“[Heinlein] is, if possible, a greater genius than ever before… this time by giving us a thinking man’s Hitchhiker’s Guide to the Galaxy.”
—San Francisco Chronicle

by Lois McMaster Bujold – 1996

Restored to life after being pronounced dead, Miles Vorkosigan realizes that the event has left him with a profound weakness and is dismissed from his job, but things are further complicated when he remembers something that he saw while dead.

“There is so much harking back to previous Vorkosigan tales in this book that it is hardly the place to start on the undersized hero’s adventures, yet Bujold fans of long standing will justly hail it as a masterpiece that contains some of her finest prose and characterization. Bujold continues to prove what marvels genius can create out of basic space operatics.”

On Basilisk Station
by David Weber – 1993

Having made a superior look foolish, recent graduate Honor Harrington is exiled to Basilisk Station in disgrace, and her demoralized crew blames her for their ship’s humiliating posting to an out-of-the-way picket station.

The government isn’t sure it wants to keep the place—the major local industry is smuggling; the merchant cartels want Honor Harrington’s head; the star-conquering, so-called “Republic” of Haven is Up To Something; the aborigines of the system’s only habitable planet are smoking homicide-inducing hallucinogens; and Honor Harrington has a single, over-age light cruiser with woefully inadequate armament.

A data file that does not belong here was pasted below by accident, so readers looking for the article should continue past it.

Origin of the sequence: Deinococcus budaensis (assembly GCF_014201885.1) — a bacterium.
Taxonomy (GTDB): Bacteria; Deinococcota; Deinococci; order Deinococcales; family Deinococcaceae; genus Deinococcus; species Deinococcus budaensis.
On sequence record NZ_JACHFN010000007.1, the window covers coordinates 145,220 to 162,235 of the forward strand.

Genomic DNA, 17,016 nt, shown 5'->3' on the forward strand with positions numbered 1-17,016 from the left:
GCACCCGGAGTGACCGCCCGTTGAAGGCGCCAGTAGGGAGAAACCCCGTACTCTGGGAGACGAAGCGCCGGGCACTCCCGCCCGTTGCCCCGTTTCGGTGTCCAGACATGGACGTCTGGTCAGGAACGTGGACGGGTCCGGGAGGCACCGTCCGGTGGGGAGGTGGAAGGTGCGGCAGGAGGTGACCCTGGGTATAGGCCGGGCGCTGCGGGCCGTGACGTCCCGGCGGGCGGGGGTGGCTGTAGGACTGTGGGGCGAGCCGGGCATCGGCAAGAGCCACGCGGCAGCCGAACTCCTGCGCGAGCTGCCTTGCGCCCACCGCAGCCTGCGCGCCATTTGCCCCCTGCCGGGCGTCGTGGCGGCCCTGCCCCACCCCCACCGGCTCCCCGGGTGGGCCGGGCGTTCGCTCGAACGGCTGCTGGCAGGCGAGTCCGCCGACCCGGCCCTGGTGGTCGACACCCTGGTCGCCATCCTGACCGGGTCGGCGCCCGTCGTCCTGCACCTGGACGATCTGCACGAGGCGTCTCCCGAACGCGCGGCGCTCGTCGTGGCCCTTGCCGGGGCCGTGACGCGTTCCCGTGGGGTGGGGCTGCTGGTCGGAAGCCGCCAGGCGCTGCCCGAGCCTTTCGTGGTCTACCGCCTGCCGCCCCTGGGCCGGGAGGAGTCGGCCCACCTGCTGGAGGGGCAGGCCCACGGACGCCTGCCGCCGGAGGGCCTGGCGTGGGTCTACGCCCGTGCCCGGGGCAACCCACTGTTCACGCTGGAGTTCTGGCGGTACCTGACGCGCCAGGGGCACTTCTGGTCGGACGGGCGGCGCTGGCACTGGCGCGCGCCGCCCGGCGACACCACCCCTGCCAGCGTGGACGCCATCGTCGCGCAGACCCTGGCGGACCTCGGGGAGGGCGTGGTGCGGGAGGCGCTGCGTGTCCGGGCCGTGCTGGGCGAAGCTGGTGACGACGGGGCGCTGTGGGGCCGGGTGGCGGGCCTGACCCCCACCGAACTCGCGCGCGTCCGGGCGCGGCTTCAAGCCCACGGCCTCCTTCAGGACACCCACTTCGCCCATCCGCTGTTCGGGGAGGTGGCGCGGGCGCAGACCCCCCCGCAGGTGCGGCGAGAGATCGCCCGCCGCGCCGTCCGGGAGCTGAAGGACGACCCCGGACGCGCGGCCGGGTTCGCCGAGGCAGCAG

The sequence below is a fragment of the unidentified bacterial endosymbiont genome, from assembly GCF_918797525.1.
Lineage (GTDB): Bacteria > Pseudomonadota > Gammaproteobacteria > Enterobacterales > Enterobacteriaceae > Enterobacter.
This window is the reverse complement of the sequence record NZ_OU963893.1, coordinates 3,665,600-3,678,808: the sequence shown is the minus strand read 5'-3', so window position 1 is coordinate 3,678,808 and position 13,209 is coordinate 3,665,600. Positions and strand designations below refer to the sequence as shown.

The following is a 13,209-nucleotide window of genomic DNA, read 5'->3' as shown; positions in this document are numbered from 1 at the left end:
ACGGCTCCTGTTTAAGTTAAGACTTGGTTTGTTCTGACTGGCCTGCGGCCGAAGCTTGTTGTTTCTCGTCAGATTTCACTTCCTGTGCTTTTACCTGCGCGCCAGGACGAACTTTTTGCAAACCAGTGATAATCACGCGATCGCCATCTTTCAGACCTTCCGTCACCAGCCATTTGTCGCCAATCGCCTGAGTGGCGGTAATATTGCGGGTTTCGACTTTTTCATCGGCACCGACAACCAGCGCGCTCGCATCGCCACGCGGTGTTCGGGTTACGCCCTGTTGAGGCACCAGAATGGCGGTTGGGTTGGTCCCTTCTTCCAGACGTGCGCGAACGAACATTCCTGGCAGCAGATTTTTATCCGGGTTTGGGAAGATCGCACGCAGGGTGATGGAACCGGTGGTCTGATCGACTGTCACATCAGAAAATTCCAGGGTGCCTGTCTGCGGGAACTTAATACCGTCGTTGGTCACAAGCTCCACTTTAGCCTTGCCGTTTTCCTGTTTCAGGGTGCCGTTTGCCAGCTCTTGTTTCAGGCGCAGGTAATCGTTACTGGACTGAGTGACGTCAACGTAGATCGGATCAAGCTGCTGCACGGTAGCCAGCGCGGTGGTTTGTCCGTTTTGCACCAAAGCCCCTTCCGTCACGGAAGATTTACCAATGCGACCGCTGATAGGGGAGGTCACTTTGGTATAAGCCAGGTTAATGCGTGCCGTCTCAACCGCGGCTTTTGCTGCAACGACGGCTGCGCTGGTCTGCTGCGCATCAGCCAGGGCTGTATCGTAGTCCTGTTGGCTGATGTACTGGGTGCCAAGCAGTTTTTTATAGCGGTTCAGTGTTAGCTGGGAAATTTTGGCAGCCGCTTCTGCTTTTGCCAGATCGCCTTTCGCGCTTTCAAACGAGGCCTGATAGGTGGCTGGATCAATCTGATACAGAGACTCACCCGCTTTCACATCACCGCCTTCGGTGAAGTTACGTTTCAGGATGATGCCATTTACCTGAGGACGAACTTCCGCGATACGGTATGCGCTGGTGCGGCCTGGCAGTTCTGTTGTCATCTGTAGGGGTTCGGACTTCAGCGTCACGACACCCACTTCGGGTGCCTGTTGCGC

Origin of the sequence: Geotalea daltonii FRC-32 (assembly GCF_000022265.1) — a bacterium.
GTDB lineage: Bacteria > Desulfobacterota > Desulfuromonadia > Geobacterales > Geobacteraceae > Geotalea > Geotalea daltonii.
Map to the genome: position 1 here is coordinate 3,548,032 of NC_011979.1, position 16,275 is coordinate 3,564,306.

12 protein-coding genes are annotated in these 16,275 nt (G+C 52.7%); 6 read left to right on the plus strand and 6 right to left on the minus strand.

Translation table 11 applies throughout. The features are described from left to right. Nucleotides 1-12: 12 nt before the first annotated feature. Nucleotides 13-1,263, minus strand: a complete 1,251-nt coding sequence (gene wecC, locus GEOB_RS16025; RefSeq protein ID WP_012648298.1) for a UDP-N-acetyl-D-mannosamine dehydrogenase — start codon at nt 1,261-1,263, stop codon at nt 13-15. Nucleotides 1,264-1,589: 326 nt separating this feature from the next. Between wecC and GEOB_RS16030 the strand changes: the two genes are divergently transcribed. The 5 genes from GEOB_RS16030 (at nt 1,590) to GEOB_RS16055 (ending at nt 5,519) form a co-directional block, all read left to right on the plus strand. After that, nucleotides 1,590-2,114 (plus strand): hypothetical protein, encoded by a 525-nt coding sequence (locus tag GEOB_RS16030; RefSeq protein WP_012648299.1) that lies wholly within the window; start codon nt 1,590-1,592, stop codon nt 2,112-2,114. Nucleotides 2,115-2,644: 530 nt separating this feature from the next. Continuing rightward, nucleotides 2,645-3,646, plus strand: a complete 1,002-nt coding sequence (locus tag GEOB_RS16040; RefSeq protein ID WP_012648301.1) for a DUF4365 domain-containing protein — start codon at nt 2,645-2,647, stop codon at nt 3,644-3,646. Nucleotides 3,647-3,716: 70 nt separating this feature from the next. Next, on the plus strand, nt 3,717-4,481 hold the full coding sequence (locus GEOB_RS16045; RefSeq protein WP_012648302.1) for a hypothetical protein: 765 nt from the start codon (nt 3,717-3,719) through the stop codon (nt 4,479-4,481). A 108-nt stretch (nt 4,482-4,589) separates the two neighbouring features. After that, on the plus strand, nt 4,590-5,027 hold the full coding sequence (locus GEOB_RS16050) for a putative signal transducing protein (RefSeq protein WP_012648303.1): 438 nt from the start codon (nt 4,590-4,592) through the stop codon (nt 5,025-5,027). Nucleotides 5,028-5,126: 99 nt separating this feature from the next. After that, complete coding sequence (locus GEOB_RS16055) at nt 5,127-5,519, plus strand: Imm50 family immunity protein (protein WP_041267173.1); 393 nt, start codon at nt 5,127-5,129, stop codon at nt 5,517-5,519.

But the people out to get Honor have made one mistake. They’ve made her mad.

by Brian K. Vaughan & Fiona Staples – 2013

Saga is a hugely popular and imaginative series that won the 2013 Hugo for Best Graphic Story.

When two soldiers from opposite sides of a never-ending galactic war fall in love, they risk everything to bring a fragile new life into a dangerous old universe.

“Vaughan’s whip-snap dialogue is as smart, cutting, and well timed as ever.”
— Booklist (starred review)

(It is unclear what role the cat plays, but I am assured it, and many other creatures, are in the story.)

by Alan Dean Foster – 1979

Yes, this is the novelization of the excellent Alien movie. And the space cat is in the book, too.

“As timeless as the movie that spawned it.”
—Den of Geek

14 thoughts on “The Best Science Fiction Books with Cats in Them

  1. Regarding Alien, there’s a lovely little book called “Jonesy: Nine Lives on the Nostromo”, telling the story of the ship’s cat in Alien.

  2. The tree cats in the Honor Harrington are awesome but top of all cats in SF books should be Heinlein’s ‘Door into Summer’. Pete (Petronius the Arbiter) is the star of the book!

  3. Thanx for the heads-up on the Anne McCaffery book, “Catalyst”. I ordered it and the “Catacombs” book from eBay and I look forward to reading them.

  4. Heinlein also wrote the book, The Door Into Summer. The Title refers to a metaphor where the main character once owned a home with 13 exterior doors. His cat disliked walking in snow, so every winter the cat would insist on opening each of the 13 exterior doors, looking for the door into summer.

  5. The Kzin in RIngworld should probably qualify. Maybe not exactly earth cats, but my own cat is just as mean and orange